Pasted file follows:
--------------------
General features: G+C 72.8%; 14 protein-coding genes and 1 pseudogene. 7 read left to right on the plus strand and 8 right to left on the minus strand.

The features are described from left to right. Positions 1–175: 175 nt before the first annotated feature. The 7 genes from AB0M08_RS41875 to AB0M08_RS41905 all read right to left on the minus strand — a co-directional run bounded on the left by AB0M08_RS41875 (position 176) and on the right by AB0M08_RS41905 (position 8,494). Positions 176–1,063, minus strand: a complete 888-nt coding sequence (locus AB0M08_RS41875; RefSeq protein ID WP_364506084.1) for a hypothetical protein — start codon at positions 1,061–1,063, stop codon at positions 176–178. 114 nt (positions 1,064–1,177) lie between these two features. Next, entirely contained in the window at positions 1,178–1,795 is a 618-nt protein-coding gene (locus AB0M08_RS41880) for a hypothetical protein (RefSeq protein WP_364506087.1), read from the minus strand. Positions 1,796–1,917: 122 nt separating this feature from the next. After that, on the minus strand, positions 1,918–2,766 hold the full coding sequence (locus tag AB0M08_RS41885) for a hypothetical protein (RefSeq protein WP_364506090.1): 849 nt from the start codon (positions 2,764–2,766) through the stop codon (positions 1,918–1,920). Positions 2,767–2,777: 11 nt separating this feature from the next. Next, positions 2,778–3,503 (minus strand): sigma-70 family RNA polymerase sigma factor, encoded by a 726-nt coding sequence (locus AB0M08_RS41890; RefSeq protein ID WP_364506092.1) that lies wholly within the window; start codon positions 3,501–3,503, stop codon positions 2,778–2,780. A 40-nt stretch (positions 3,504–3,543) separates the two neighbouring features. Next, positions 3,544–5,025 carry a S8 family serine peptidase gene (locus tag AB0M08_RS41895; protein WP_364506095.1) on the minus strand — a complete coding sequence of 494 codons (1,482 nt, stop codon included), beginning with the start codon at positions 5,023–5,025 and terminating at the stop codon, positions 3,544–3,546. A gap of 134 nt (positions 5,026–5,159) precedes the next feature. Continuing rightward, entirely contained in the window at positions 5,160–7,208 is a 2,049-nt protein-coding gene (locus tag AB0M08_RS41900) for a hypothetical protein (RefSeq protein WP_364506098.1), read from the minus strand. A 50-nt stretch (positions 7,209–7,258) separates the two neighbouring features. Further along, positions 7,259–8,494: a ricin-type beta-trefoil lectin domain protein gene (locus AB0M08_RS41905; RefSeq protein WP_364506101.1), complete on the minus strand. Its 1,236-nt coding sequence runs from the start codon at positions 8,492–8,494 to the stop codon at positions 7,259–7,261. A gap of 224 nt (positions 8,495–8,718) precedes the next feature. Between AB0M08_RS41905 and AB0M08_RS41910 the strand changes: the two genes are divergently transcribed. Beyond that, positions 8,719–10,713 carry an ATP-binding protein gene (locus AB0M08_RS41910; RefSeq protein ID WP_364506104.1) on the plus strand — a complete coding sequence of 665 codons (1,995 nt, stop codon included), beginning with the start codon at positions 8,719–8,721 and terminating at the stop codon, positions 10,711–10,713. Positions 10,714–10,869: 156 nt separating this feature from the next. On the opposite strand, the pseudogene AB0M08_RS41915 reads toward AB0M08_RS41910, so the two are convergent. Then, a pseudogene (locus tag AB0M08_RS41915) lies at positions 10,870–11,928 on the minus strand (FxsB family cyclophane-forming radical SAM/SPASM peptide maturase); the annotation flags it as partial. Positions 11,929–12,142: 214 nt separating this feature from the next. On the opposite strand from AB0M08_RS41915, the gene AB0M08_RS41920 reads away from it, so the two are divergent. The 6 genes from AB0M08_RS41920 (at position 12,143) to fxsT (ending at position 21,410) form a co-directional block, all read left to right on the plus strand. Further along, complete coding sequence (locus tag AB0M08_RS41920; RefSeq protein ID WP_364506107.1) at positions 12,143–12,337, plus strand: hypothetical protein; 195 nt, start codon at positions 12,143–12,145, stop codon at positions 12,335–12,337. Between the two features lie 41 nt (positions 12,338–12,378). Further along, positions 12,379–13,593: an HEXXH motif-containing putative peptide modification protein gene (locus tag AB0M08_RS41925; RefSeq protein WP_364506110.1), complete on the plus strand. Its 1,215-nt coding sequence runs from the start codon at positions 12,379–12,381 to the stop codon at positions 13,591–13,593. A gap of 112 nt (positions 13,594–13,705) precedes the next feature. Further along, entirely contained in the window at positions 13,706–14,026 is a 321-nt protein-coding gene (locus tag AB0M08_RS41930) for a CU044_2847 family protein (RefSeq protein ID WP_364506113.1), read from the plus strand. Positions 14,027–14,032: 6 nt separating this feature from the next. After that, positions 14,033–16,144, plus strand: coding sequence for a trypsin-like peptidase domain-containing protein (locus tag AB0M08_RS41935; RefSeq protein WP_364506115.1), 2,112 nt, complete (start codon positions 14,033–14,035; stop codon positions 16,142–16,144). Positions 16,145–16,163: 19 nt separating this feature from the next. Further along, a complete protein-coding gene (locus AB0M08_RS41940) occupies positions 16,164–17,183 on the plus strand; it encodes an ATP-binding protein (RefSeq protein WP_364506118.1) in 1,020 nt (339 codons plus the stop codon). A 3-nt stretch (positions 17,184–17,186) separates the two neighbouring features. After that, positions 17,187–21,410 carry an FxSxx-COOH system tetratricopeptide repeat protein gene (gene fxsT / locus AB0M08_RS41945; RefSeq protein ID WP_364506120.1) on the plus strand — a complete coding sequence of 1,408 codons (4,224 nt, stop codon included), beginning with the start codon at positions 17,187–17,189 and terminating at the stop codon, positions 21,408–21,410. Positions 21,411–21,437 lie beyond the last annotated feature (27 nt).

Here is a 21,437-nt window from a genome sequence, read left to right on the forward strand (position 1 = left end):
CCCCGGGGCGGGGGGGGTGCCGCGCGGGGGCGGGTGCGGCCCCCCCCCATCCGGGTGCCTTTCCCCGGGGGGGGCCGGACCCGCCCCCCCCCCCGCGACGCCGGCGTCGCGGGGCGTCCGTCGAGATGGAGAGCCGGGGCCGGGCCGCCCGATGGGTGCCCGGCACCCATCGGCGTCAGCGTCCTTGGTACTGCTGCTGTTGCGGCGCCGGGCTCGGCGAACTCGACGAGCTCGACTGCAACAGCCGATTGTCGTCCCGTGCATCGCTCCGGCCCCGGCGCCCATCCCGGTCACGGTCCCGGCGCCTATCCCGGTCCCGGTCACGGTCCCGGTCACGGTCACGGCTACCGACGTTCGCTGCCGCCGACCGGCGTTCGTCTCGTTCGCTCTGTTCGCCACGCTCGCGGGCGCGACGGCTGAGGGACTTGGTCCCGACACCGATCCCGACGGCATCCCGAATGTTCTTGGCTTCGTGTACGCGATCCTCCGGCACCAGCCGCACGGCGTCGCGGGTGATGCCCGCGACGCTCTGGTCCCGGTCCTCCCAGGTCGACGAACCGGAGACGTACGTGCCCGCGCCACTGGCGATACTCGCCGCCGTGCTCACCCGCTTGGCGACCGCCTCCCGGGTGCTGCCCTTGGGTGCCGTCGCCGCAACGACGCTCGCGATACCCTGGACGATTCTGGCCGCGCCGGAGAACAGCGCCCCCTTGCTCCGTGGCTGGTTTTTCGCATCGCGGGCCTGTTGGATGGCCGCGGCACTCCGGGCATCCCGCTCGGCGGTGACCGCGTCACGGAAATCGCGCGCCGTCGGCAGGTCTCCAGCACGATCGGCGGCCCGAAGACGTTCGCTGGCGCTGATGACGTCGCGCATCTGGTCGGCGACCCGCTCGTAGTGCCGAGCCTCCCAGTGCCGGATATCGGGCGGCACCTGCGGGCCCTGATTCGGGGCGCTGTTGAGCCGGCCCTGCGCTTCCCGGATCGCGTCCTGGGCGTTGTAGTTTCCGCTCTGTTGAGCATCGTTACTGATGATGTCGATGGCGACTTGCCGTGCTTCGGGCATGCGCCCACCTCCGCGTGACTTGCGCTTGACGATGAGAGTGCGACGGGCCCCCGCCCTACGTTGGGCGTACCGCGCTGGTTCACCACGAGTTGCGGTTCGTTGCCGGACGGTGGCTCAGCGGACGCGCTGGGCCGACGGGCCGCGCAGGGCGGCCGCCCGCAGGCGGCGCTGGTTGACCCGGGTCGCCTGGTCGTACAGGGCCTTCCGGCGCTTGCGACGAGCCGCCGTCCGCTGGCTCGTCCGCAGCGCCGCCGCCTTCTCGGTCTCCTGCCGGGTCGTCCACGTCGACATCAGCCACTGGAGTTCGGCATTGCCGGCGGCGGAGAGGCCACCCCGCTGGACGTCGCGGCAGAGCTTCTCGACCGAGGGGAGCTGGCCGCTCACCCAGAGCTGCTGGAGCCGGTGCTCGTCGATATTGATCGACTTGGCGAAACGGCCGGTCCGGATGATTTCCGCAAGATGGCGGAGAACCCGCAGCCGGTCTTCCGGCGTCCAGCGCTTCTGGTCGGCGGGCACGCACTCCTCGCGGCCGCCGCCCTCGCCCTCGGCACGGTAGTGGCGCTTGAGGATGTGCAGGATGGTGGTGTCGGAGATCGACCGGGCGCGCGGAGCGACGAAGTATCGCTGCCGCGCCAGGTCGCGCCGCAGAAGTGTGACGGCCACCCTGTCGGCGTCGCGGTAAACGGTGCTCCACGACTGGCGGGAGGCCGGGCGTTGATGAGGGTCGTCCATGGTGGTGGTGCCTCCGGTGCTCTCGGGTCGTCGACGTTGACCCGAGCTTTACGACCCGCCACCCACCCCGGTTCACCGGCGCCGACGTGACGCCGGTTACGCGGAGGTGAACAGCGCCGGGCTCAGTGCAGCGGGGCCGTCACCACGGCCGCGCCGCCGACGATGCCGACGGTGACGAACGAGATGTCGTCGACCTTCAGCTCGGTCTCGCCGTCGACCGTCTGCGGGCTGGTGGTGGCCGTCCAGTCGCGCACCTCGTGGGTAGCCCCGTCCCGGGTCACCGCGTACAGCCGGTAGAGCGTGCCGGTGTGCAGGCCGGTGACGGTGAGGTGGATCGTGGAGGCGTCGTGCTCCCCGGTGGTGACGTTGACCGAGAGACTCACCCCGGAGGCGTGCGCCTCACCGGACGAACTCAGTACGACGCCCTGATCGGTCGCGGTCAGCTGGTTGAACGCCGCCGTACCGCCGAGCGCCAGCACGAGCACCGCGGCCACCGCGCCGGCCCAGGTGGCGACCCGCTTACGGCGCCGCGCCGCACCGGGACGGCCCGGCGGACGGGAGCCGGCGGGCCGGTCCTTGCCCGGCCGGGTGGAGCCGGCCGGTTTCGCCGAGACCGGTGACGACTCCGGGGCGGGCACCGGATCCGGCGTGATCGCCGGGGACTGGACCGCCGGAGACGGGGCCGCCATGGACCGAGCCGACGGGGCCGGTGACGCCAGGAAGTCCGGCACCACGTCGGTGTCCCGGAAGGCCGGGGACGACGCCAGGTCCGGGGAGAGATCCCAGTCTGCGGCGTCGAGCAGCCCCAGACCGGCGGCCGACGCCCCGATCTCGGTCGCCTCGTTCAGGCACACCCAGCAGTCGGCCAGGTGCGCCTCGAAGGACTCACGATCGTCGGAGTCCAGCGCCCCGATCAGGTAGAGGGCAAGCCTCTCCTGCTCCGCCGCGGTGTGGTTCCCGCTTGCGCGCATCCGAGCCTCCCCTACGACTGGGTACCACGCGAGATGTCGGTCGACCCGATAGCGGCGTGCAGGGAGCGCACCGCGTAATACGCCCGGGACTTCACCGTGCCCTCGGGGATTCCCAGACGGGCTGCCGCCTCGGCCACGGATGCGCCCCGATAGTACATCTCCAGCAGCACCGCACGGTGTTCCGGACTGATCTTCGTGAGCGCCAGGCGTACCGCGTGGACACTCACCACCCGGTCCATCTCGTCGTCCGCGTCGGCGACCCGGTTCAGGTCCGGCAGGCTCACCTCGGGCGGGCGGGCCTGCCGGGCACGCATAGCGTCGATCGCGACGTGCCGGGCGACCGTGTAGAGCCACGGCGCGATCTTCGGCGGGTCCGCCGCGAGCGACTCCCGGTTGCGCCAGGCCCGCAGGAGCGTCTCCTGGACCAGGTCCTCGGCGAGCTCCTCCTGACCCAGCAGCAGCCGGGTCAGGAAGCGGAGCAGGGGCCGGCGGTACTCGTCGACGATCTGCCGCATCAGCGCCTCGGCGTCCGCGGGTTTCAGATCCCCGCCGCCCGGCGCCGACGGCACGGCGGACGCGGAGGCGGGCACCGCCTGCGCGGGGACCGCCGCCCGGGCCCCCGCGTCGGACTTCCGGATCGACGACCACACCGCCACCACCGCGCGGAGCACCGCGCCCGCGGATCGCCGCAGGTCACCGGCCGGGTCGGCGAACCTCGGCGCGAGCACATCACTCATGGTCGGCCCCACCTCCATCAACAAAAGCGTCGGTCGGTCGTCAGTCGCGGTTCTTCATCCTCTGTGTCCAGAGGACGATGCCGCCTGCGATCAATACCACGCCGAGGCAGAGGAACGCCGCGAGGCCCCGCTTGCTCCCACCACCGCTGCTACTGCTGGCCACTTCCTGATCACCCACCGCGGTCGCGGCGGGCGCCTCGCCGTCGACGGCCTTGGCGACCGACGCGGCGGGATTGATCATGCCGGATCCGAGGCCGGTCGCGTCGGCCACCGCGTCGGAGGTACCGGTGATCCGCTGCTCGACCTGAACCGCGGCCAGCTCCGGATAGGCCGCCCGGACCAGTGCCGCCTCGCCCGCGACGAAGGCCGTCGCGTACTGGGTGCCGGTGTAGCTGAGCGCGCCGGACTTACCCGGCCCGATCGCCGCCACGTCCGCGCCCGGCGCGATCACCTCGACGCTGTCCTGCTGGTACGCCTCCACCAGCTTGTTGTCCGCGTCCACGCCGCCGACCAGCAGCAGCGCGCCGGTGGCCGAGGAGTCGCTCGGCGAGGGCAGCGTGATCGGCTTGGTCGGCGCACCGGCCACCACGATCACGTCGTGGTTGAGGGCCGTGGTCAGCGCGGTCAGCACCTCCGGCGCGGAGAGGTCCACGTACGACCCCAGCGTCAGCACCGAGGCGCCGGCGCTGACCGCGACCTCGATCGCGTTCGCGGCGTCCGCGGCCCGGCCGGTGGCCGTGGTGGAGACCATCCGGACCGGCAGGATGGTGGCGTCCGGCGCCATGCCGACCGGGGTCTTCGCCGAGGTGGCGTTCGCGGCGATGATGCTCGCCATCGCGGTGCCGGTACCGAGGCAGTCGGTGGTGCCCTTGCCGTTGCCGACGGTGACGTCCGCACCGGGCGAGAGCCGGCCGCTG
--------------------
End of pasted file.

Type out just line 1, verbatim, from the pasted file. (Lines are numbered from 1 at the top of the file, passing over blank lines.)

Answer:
General features: G+C 72.8%; 14 protein-coding genes and 1 pseudogene. 7 read left to right on the plus strand and 8 right to left on the minus strand.